The Last Star Rising - The Opening

An excerpt from 'Survival'.

Cold menaced. It brooded like a sluggish viscous plague laying siege in every nook and cranny. Even the centrally heated buildings never really held it at bay. It seeped in everywhere and, in the face of the encroaching ice, all life seemed fragile. It penetrated the nose, the lungs, the fingers, the voice. Its doom-laden persistence crushed the natural good humour of the people and lay heavy on every aspect of existence. Above the ironbound earth the frozen fog, marinated with industrial filth, lay motionless in great impenetrable patches.

Detty had felt cold in Ireland and England but even in her wet and often cold Kildare, a winter morning could still suddenly sparkle with frost giving a beauty to the land. If the cold driving rain chilled, it was always somehow incidental, something to be viewed from a warm room or a heated car. Here it invaded the whole body and threatened to destroy the tough but vulnerable men and women who had to lead their lives in it. Here the cold penetrated the soul until it seemed that finding warmth was the only thing that mattered in the whole world.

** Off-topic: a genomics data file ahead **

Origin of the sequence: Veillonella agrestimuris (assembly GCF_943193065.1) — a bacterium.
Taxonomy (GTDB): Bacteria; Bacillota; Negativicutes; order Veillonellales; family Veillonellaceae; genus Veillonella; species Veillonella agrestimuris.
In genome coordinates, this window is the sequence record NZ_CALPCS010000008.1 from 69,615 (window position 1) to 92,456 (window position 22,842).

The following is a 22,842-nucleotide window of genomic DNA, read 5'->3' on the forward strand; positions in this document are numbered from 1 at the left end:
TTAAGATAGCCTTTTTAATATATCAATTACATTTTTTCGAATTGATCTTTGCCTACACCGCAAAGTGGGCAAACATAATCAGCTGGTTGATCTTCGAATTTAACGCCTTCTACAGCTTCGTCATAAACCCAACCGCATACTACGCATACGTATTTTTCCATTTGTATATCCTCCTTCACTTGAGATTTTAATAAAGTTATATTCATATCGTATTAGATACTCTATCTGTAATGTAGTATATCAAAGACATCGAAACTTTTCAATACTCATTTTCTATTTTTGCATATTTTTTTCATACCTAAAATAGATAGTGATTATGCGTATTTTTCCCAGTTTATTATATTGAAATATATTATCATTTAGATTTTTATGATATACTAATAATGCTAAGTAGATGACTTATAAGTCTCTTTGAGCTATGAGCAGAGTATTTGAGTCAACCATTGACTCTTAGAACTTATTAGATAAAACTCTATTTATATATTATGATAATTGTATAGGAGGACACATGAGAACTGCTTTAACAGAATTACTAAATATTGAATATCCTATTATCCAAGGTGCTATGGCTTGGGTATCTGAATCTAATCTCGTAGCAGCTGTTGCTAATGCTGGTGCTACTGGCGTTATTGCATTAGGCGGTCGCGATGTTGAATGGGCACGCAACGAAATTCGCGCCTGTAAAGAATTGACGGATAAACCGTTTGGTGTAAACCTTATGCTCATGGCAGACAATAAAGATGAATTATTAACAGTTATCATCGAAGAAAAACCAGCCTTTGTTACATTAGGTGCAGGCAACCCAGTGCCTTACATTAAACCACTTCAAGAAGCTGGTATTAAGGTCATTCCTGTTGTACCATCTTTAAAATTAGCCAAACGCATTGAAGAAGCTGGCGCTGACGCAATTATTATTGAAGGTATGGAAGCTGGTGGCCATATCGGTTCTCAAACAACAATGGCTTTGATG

The previous day, she had decided to take a trip to have a look at the capital, Königshof. It only took an hour by bus in spite of the bad state of the roads. She went down to the stop and hesitantly caught a bus into the city. She wasn’t quite sure what she was going to do but was sure it would be different and interesting. Capital cities were places where you saw sights, shopped and had fun, weren’t they? She had always gone to Dublin or London to have a good time, to see the bright lights, the stores, the markets, the shows, the pubs, the concerts, street musicians and many other things. Somehow, here though she wasn’t sure, the ominous gloom that had penetrated even the Convent made the prospect of bright lights and pleasure seem less likely. She got off the bus near the centre of the city. It wasn’t what she expected and she wandered aimlessly. On her left were high walls. She asked a passer-by in Russian what the building was. A haunted look came into the old woman’s eyes and she looked at Detty incredulously and then fixed her eyes on the ground and walked away. There seemed to be nothing in the centre of the city except high slab-sided blocks with a ghastly uniformity. One building only, opposite the high walled fortress that she had asked about, seemed dignified and different. It was old and elegant but neglected and ruined. Over what once had been the main gate was a single shield with three fish on it. They reminded Detty of the herrings in the market at Howth, but surely nobody put herrings on a coat of arms? Somehow, however there seemed a mystery and a history in that building that fascinated her. After the singular lack of success which had attended her first attempt to ask the locals about the city, she hesitated to ask again. Finally she felt too depressed to stay in the centre and walked aimlessly back along her bus route into the suburbs. Eventually she would catch the bus back to the Convent but in the meanwhile she wondered if she could find out more about Königshof away from the dreary, featureless and seemingly fearful, centre.

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